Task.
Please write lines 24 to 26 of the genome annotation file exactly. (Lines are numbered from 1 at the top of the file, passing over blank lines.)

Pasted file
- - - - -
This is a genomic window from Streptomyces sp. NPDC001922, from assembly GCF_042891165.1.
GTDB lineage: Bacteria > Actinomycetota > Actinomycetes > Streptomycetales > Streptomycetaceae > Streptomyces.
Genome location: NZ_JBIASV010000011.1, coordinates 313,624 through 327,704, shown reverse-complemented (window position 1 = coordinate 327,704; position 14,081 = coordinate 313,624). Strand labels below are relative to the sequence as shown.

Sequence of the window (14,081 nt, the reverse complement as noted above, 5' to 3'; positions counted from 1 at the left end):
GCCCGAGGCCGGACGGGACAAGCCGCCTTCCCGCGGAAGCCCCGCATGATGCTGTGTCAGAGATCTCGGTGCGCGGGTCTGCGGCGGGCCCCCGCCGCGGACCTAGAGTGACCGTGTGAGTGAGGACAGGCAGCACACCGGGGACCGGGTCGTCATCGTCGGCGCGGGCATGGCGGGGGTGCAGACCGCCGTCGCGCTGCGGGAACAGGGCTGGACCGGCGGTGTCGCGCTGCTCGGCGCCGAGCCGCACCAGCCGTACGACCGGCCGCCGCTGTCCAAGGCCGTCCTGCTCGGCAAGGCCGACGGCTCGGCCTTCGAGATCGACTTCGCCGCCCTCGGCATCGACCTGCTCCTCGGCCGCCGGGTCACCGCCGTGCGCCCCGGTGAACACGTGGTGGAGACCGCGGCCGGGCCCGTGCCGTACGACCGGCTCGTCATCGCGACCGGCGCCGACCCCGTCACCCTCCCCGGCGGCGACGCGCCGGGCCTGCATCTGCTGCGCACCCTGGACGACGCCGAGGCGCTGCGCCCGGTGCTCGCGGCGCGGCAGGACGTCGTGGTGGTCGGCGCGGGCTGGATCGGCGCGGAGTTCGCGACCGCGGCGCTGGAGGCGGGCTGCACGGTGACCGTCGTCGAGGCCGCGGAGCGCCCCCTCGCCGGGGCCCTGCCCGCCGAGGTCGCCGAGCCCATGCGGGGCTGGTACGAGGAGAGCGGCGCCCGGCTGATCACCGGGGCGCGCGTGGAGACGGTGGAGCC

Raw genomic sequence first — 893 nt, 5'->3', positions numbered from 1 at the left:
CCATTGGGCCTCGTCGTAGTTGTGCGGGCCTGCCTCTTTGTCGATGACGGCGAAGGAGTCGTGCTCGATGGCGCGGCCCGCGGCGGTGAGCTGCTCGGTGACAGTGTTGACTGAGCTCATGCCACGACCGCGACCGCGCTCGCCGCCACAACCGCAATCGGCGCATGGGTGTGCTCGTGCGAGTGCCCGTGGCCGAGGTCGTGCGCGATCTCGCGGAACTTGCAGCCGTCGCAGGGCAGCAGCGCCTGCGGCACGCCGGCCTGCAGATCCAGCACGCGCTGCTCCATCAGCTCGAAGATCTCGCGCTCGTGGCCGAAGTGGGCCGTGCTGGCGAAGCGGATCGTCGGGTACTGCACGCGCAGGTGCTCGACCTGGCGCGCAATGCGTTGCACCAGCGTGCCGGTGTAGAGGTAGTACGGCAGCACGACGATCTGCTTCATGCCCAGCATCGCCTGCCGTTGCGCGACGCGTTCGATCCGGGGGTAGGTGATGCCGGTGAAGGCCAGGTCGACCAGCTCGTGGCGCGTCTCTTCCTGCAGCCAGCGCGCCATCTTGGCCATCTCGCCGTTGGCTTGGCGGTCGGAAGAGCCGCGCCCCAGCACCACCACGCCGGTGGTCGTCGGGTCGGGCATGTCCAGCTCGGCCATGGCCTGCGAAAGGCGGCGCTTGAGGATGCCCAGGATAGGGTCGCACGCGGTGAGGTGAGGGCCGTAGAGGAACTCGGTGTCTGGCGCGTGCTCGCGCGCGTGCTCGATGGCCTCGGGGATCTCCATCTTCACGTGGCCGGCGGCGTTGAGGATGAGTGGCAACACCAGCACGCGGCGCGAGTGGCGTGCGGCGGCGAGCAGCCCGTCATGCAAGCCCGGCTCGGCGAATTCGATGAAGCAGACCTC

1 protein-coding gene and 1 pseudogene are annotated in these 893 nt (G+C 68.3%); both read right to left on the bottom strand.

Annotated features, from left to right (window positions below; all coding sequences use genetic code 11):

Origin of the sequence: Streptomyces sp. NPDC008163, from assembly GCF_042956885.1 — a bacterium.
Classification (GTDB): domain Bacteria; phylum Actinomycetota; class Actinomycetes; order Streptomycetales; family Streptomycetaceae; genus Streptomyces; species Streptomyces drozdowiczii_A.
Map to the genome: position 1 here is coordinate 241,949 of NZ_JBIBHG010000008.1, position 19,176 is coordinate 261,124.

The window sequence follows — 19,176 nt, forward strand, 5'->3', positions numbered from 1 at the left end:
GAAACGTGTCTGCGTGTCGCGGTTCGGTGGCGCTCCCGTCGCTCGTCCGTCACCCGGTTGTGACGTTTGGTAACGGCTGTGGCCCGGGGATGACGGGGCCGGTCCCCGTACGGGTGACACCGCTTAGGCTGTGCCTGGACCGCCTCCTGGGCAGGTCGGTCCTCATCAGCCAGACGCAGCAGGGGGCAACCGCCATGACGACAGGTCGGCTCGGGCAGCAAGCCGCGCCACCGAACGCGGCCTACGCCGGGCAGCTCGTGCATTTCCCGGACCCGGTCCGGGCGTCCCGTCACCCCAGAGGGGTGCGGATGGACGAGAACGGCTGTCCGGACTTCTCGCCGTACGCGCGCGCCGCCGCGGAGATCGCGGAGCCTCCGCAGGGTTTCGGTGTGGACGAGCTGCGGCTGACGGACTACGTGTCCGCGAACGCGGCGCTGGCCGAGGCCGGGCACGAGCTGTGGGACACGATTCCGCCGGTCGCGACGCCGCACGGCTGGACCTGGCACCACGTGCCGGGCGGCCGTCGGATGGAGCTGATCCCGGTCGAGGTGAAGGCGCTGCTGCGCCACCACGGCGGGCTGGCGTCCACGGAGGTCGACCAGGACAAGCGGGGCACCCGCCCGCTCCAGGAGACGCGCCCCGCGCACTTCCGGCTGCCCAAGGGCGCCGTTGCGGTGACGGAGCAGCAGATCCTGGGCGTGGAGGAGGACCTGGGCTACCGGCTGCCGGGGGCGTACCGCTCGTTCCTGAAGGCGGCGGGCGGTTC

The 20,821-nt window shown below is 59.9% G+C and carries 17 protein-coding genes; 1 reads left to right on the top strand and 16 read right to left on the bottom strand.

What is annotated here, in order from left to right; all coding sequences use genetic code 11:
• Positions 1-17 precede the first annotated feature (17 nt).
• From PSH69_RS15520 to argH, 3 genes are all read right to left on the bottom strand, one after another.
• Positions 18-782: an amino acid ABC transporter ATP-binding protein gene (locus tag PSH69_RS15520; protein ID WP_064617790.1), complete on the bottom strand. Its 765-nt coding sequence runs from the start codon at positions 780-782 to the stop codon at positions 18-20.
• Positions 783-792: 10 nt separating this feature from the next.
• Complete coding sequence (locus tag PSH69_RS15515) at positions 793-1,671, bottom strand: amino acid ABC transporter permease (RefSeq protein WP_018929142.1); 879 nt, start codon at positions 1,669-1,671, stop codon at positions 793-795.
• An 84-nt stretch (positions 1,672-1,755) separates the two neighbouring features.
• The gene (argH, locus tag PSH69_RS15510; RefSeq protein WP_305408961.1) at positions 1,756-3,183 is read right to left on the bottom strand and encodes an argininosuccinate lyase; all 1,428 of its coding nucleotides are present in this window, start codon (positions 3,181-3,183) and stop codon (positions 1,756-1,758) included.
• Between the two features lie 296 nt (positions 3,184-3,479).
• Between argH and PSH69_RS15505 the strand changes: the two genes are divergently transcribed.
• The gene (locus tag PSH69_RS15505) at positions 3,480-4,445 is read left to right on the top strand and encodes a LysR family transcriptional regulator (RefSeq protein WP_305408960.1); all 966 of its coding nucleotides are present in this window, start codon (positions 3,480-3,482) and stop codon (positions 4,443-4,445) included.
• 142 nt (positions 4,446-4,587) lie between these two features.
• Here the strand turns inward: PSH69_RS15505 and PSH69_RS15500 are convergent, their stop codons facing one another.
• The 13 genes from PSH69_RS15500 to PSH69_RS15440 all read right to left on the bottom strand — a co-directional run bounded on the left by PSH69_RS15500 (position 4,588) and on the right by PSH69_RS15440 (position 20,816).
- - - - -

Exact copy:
• Between the two features lie 296 nt (positions 3,184-3,479).
• Between argH and PSH69_RS15505 the strand changes: the two genes are divergently transcribed.
• The gene (locus tag PSH69_RS15505) at positions 3,480-4,445 is read left to right on the top strand and encodes a LysR family transcriptional regulator (RefSeq protein WP_305408960.1); all 966 of its coding nucleotides are present in this window, start codon (positions 3,480-3,482) and stop codon (positions 4,443-4,445) included.